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Sandy Baker

Dr R.A. (Sandy) Baker

Colleagues will be sorry to learn of the death, on 3 June 2017, of Dr Sandy Baker, former Assistant Director of Combined Studies.

Richard (Sandy) Baker was born in Warrington on 25th December 1931. He remained a proud Lancastrian even during his many years in Yorkshire (never quite bringing himself to recognise the boundary changes that later moved his home town into Cheshire). He attended Boteler Grammar School in Warrington from where he went on to read Zoology at University College, Durham. After graduation he taught both biology and zoology in secondary, further and higher education, including at the Department of Biology at Brunel University. He was awarded an MSc and a PhD from the University of London.

Sandy moved from Brunel to Leeds in 1968 as Assistant Director of Combined Studies, working with Directors Dr Bill Williams, and later Dr Chris Hatton. His rôle was to oversee and develop combined degrees in the biological sciences, an objective he more than fulfilled during twenty-four years at the University. Sandy’s passion for combined studies was based on a belief that they offered both academic rigour and the excitement of opportunity and variety, a combination that could inspire both students and educators. The breadth of academic provision at the University is now well-established, but when Sandy arrived at Leeds there was far less flexibility for students to combine disciplines or to work across academic boundaries. He worked tirelessly to convince the sceptics, both at local and at national level. He was an enthusiastic speaker and participant at conferences and events, and his commitment was borne out by the high-quality graduates that the Leeds combined studies programmes produced and the popularity of the programmes amongst students.

Sandy was also a collegiate ‘team player’, contributing to University governance through his membership of Boards and Committees.  He maintained a close association with the Department of Zoology (later Pure and Applied Biology) as a popular lecturer in invertebrate biology. This was supported by his wide-ranging research into mites and ticks, which he presented at European and International Acarological conferences and he was elected a Fellow of the Institute of Biology (now the Royal Society of Biology).  In later years he developed an interest in the history of the biological sciences, producing papers on eminent Leeds scientists including L. C. Miall and W. Garstang, both of whom are now commemorated through University buildings.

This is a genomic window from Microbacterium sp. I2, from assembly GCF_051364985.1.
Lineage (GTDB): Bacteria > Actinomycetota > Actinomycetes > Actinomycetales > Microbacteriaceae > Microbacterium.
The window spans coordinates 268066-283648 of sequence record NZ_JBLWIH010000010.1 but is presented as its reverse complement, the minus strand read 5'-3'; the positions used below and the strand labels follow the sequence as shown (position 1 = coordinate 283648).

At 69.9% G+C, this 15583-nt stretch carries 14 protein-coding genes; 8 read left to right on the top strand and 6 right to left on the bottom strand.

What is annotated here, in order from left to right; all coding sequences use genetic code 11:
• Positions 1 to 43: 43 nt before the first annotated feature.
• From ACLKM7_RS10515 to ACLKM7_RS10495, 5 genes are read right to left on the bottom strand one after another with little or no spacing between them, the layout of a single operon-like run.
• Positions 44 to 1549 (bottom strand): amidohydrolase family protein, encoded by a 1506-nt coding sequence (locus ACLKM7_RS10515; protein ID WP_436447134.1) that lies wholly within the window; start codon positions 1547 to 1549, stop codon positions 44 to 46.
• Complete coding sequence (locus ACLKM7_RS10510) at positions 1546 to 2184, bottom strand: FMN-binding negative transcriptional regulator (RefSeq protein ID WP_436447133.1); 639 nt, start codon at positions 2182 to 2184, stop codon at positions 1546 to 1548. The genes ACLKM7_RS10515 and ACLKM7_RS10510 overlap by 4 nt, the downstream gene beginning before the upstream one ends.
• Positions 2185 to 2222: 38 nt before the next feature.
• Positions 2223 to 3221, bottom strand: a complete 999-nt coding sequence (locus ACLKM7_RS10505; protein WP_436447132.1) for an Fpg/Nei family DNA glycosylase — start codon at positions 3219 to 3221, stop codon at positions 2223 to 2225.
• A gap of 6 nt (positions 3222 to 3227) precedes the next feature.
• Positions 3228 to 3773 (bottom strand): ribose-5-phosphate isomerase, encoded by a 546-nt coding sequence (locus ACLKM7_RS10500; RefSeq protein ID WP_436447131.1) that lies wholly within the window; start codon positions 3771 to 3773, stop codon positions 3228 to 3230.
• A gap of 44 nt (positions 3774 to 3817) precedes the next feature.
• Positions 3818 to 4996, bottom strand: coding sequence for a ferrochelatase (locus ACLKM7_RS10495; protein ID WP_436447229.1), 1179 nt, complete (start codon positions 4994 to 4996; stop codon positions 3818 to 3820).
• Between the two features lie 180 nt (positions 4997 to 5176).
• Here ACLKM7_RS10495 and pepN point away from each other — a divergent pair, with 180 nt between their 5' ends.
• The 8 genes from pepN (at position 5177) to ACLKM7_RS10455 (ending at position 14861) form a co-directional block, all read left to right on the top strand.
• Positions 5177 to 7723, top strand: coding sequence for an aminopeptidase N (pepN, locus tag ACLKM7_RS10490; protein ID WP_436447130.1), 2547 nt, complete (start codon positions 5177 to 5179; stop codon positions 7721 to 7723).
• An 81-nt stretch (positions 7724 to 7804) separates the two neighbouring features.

Sandy took formal early retirement in 1992 but returned to Pure and Applied Biology as a Senior Teaching Fellow for five years, and continued to pursue his diverse research interests. From 1997 to 2002 he found a new rôle as Curator of the University Biology Museum, a rôle in which he excelled and which was well-suited to his wide-ranging knowledge, his respect for scholarship and historical record, and his inexhaustible stock of good humour and stories – his tours of the museum were always popular events. Sandy was later instrumental in cataloguing the collection of microscope slides in the University Biology Museum and in the transfer of the collection to Leeds City Museums.

Following his final retirement from the University, when he became a Visiting Research Fellow, Sandy continued his keen interest in mites, publishing work both on his own and with colleagues in Britain, Poland and Bosnia.  He also expanded his interest in the history of science, publishing papers on the eminent naturalists J. Sinel, R. J. Tillyard and C. Longfield, as well as on the rôle played by D. W. Ewer on University teaching in Ghana, where Sandy had spent some time.  He was also senior author of papers on J. Needham and on the work of E. T. Browne on the Valencia Harbour survey in Ireland in the 1890s.

He remained an active member of the Leeds Philosophical and Literary Society and the Leeds Microscopical Society and was also a member of the Wharfedale Naturalists and of the British Dragonfly Society. His wide interests also included scientists on postage stamps, exhibiting his collection at a meeting of the Leeds Philatelic Society, of which he was also a member.

Sandy was an active and committed member of the Menston Methodist Church, where he acted as Steward and also helped regularly in their café.

He will be remembered by the University community with great respect for his careful and detailed approach to research, his inspirational teaching, and his tenacity in developing and promoting combined studies.  He will also be remembered with affection for his patient advice and support to students and colleagues.  He was always very approachable and his knowledge and experience, friendly and generous disposition, courtesy and good humour (and his exuberance when Bradford City won) will be sadly missed by his family and all his many friends. He was a devoted and loving husband, father and grandfather and he leaves behind his wife Pat, his children Kathryn and David, and his grandson Jack.

The funeral will be held at 1.30pm on Monday 19th June at Menston Methodist Church, 43 Main Street, Menston, LS29 6NB, on which day the flag on the Parkinson Building will be flown at half-mast in Sandy’s memory.